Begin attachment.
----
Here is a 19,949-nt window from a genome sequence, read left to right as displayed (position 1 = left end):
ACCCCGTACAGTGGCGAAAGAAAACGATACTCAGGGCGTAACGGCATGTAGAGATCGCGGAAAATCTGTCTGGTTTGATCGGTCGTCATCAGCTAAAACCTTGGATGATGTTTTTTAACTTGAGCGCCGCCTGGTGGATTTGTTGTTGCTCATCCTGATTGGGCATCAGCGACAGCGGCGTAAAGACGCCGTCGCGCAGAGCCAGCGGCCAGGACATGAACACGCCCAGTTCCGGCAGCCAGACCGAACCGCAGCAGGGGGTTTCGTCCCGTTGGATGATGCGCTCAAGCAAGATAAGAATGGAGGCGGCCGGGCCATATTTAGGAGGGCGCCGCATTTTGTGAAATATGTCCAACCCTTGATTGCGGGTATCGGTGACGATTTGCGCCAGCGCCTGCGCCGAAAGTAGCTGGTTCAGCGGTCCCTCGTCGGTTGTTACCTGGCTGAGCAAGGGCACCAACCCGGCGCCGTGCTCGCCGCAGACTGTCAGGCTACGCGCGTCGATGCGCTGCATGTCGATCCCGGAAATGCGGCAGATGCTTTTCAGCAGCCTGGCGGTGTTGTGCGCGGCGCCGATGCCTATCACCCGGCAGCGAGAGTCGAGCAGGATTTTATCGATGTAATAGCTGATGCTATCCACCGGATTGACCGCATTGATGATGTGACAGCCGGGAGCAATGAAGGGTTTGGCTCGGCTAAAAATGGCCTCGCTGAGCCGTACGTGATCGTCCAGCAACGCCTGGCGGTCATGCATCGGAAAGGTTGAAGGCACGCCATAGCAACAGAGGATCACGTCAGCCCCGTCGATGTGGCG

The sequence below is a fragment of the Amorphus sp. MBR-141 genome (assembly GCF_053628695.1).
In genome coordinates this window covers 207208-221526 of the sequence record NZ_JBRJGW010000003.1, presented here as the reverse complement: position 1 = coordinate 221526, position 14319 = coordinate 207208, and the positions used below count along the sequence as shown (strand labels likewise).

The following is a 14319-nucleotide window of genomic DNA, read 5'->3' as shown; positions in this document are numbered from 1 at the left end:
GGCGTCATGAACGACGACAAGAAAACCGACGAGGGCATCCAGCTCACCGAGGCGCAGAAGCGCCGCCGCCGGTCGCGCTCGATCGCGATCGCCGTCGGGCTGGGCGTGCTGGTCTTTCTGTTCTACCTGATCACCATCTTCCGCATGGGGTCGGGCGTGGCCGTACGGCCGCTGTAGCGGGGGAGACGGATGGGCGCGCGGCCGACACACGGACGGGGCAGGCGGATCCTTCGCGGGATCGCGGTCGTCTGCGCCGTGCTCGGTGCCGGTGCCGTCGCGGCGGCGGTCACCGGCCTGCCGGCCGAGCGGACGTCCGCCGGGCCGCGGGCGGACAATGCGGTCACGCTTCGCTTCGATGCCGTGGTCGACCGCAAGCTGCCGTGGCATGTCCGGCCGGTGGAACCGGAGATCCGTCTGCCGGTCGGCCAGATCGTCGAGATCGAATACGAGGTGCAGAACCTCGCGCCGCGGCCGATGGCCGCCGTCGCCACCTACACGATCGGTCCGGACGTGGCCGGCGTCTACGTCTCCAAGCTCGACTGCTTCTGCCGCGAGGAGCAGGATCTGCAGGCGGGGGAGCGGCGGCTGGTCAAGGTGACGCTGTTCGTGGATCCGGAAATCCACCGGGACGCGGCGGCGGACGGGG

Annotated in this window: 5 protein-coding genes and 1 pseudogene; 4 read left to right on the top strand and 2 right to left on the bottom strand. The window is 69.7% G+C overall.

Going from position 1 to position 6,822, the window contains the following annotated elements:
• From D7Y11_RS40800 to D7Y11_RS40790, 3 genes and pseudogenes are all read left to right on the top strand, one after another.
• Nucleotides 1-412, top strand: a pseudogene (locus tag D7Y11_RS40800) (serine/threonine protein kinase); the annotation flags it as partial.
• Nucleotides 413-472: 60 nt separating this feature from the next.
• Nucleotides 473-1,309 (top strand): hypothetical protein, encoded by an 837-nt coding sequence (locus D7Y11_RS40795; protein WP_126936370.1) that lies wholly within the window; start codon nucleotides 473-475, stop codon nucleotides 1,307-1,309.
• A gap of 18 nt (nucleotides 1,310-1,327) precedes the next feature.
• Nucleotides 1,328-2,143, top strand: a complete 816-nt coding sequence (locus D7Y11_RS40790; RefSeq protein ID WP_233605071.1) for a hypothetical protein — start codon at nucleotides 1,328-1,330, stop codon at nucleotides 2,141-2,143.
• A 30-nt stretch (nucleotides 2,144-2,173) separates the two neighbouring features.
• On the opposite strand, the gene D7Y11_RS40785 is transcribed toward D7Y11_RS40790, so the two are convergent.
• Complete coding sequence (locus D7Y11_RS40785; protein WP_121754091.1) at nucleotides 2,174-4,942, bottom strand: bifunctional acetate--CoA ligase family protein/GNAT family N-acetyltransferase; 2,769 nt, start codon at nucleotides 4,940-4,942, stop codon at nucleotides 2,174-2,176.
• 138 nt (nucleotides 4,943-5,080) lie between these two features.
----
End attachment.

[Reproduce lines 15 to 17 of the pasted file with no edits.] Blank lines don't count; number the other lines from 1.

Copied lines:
• A 30-nt stretch (nucleotides 2,144-2,173) separates the two neighbouring features.
• On the opposite strand, the gene D7Y11_RS40785 is transcribed toward D7Y11_RS40790, so the two are convergent.
• Complete coding sequence (locus D7Y11_RS40785; protein WP_121754091.1) at nucleotides 2,174-4,942, bottom strand: bifunctional acetate--CoA ligase family protein/GNAT family N-acetyltransferase; 2,769 nt, start codon at nucleotides 4,940-4,942, stop codon at nucleotides 2,174-2,176.